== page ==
The latest data and analysis from mortgage broker, Trussle, has found that a worryingly high 23% of us – the equivalent of 2.5 million people – experienced stress during their most recent mortgage application, adding fuel to the argument that the process needs to be radically improved for the wellbeing of home owners.
The research found that a lack of communication and transparency from brokers and lenders are the biggest causes of mortgage meltdowns.
Recalling their most recent mortgage application, one in seven (14%) home owners said they rarely understood where they were in the process, while a similar proportion (13%) found the way that deals were advertised was confusing. Another stress trigger is the amount of time required to make phone calls during the application process - a quarter (27%) of borrowers would have preferred to complete the whole process online.
A dangerous consequence of mortgage stress is that existing homeowners shy away from the process later down the line. A recent industry report found that over two million people had been sitting on a high-interest Standard Variable Rate deal for more than six months, which according to Trussle research, costs borrowers up to £1,621 over that period . Trussle’s research also shows that borrowers go for the easy option - one in five (20%) go straight to their current provider to remortgage rather than shop around for a better deal.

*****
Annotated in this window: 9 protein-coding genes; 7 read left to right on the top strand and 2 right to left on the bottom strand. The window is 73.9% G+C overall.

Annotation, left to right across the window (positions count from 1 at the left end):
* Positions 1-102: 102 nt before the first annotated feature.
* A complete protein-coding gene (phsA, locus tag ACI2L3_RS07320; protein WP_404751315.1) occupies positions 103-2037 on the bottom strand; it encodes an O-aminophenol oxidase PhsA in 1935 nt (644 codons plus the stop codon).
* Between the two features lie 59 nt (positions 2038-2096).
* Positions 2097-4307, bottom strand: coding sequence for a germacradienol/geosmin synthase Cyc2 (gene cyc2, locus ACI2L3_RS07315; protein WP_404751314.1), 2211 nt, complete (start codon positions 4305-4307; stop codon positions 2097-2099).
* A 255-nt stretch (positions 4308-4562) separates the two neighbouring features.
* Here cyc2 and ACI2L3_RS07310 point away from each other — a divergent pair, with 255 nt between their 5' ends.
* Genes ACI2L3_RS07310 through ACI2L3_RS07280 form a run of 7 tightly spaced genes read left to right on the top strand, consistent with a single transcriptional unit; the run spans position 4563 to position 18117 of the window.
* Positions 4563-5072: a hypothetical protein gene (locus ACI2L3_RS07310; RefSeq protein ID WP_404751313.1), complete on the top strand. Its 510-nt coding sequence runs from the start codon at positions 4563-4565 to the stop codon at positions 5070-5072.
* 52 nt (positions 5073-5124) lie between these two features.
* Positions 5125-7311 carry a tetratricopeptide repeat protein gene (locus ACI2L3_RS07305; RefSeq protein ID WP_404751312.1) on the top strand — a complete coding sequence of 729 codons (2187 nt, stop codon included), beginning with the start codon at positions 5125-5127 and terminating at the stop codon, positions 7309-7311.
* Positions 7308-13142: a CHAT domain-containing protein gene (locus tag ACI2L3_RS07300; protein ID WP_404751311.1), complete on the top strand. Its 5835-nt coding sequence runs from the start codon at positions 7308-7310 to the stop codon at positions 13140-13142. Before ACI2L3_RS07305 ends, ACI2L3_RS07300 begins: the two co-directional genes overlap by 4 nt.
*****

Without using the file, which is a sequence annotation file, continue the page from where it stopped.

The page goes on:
Ishaan Malhi, CEO and founder of Trussle, said: “Buying and owning a home is a huge milestone, yet for so many becomes stressful, simply because our complex and disconnected mortgage system hasn’t adapted to today’s lifestyles. Everyone knows somebody who’s had a nightmare mortgage experience and it’s therefore unsurprising that so many people shy away from the process when it comes to switching.
The good news is that things are improving, with technology playing a key role in this progress. People can now apply for mortgages digitally in the comfort of their own home and out of office hours. They can also have their mortgage constantly monitored by algorithms which tell them when to switch to a new deal and what the best available ones are. Hopefully this trend will help us continue to reduce the number of people suffering mortgage stress.”
The study also showed that those of first-time buyer age (30) are worst affected by the mortgage process, with one in three (33%) 25-34-year-olds suffering stress. A quarter (25%) of borrowers in this age group find deals confusing, while almost one in three (29%) rarely understood where they were in the application process. Unsurprisingly, given their heightened stress levels, this group is more likely (44%) to remortgage with their current lender rather than take the time to shop around and switch.
To mark Stress Awareness Week, Trussle is running a Q&A session on Twitter to help people deal with mortgage stress and address some of the problems causing it. Questions can be tweeted to them until 1pm on Thursday 8th November using the hashtag #AskTrussle. Trussle’s advisers will then respond with guidance at 1-3pm that day.